The mid-winter boredom (cabin fever) has set in, promptly one reader to correspond over the recent baseball tale written about former player and manager, Billy Gardner. He asked…if I had a favorite regarding the Cincinnati Reds.
A reader named Freelund Goss wrote to the site recently.
“I’ve never written to your site, but I like the old-time baseball stories you post about players from when I was growing up. I lived outside of Cincinnati, in Newport, across the river. I’m old enough to remember Billy Gardner. Good story. Wondering if you have any such stories like that from the days of the Reds and Big Red Machine?”
Freelund, first…thanks for the kind words.
Second, while Hal McCoy or Greg Hoard would be a better source because they actually traveled with the Reds during all those seasons, there is one story regarding a Reds coach that I enjoy telling because it involves one of the best people I met during my years around minor league baseball.
His name was Russ Nixon, a minor league and major league coach with the Reds…and after I was out of baseball he eventually managed in the major leagues with the Reds and the Atlanta Braves. Nixon also played for a long time, as a catcher with the Red Sox, Indians, and Braves (among others), and was widely regarded as being a ‘good baseball man’ for his ability to communicate and teach the game. And I’m not stretching things when I say I learned more about baseball by just listening in the minor leagues than I ever did actually playing the game.
For instance, I once asked hall-of-famer, and roving pitching instructor for the California Angels, Warren Spahn (363 career wins, most ever by a lefthander), about young players trying to throw the curveball at too early an age, and risking arm injury.
“Warren, how old is old enough before you start throwing the curveball?” I said.
“As soon as you’re able to walk,” Spahn said, dead-panning. “More arm injuries occur throwing the fastball than the curve because the fastball involves a more violent, repeated arm action.”
That was, of course, contrary to everything you’ve ever heard about kids hurting their arms trying to throw the curve too soon.
But I digress. I first met Nixon when he was working as an organizational instructor the Reds farm system, spring training 1978. And on a daily basis, prior to the minor league inter-squad games in the afternoon, the A, AA, and AAA teams would work out on the backfields near old Al Lopez Field, on Dale Mabry Boulevard. It was there that I first noticed him.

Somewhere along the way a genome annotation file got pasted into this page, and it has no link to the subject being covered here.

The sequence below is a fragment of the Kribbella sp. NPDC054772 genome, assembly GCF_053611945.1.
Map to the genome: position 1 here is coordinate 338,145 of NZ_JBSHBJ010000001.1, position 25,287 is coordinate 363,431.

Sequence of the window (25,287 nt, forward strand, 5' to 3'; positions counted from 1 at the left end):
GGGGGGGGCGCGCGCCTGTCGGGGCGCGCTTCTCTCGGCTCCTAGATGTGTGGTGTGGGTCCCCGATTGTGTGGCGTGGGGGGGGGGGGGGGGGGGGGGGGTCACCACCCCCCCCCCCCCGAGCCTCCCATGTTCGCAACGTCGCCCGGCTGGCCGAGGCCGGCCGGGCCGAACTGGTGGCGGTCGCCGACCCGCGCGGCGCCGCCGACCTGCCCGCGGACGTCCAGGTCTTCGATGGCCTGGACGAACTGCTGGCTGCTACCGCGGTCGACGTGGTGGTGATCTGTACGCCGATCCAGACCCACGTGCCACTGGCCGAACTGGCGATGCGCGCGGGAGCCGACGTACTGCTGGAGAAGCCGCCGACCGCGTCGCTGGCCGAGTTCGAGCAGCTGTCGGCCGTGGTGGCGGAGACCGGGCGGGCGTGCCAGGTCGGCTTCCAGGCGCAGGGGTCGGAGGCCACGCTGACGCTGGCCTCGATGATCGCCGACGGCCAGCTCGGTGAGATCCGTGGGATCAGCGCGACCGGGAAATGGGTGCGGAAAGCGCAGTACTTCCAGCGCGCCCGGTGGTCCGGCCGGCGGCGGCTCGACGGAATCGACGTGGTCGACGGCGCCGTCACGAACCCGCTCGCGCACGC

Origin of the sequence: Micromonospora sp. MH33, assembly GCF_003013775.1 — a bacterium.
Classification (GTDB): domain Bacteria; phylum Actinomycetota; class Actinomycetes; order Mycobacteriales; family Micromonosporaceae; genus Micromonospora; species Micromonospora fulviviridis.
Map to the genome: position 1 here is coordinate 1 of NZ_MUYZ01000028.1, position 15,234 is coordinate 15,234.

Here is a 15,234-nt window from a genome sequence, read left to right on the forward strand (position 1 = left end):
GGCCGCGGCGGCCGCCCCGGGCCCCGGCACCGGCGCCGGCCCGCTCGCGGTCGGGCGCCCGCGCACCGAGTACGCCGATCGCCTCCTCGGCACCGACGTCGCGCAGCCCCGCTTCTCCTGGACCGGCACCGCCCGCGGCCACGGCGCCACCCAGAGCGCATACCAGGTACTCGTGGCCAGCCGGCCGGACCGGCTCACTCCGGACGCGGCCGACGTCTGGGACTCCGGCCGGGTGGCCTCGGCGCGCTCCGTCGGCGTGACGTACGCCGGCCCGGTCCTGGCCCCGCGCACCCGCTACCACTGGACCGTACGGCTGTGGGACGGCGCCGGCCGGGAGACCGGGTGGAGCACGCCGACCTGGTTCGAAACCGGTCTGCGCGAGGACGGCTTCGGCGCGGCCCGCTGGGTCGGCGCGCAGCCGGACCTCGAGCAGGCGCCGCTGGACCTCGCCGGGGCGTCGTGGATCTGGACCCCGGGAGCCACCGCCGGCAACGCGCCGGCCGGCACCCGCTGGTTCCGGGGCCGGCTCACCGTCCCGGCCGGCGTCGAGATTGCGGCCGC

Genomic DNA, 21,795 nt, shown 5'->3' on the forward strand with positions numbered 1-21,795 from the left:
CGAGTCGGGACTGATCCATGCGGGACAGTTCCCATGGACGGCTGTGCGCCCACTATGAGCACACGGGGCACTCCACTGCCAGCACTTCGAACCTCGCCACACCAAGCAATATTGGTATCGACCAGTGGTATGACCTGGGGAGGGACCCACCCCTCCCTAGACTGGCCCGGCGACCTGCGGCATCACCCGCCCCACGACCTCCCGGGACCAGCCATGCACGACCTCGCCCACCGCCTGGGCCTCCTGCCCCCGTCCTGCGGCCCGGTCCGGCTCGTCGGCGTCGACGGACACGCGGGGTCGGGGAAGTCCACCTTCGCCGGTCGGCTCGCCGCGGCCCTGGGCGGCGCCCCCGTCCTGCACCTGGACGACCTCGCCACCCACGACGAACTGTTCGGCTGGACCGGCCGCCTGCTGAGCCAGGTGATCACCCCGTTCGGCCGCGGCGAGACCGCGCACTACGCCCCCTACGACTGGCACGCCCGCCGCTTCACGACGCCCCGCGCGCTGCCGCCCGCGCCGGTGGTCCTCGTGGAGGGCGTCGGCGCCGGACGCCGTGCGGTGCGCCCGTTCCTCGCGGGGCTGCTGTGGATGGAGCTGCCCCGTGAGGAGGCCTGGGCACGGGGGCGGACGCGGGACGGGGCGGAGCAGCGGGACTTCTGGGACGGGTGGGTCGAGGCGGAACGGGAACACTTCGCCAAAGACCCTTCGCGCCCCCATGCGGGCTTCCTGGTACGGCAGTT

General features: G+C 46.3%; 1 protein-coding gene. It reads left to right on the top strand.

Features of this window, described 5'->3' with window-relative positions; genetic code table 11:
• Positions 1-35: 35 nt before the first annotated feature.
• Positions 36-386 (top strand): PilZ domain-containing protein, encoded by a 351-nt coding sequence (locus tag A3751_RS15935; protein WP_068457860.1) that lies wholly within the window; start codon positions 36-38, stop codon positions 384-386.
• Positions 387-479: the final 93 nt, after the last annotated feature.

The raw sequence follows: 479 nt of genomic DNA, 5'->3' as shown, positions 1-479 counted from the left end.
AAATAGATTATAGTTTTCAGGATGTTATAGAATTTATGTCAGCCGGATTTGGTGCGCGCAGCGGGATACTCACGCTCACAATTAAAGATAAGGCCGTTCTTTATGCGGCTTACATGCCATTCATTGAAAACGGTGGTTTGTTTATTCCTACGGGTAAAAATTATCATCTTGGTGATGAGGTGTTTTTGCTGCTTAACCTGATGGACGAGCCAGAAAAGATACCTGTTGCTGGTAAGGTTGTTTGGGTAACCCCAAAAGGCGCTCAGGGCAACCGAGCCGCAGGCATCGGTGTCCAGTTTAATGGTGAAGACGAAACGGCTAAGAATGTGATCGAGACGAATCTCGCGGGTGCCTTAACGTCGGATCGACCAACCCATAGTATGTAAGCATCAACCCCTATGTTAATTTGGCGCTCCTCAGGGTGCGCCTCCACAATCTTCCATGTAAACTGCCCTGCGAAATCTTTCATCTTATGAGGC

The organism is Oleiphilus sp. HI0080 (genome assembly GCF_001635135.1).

He was hitting ground balls to the infielders, with what’s called a ‘fungo’ bat, a lighter, slimmed-down version of a regular ball bat designed specifically to hit balls for fielding practice. And after he got done hitting ground balls, he turned to the catchers standing around home plate. He started hitting popups, straight up in the air and over home plate, like balls that would come off the bat of an actual hitter. Only, Nixon was hitting them higher…much higher! Some of them were a hundred feet high, and he could make them curve, depending on the spin he put on the ball.
He hit one after another, and never missed – never hit one out over the infield or a ground ball into the outfield. Catchers actually got dizzy looking straight up, trying to follow Nixon’s fungo popups. I’ve seen them get their feet tangled and fall down. But no one laughed, because they understood. It might happen to them, too. But Nixon? He would laugh!
Afterwards, I would ask him, “How did you learn to do that?”
He simply shrugged and said, “Practice.”
“Well, how many people can do it?” I asked, further.
He didn’t answer. He just smiled, shaking his head. “It’s job security,” he finally muttered.
Over the years I would see him in Double-A and Triple-A parks, hitting those fungos, and making catchers turn in circles. Of course, the higher the level of baseball, the better they adjusted.
“You find the ball, then you look around to make sure you don’t trip on something,” Triple A catcher Dave VanGorder once told me. “You don’t want to stare up at the ball the whole time. You learn.”
Russ Nixon was a wonderful baseball guy, and best fungo hitter I ever saw, although when I was in Double-A former infielder Eddie Brinkman was almost as good when he managed in Montgomery, Alabama. Brinkman could actually hit fungos with either end of the bat.
Nixon, who had a twin brother, passed away a few years ago at age 81. I remember thinking when I heard about it…what a loss.
Things you remember…about the great game of baseball!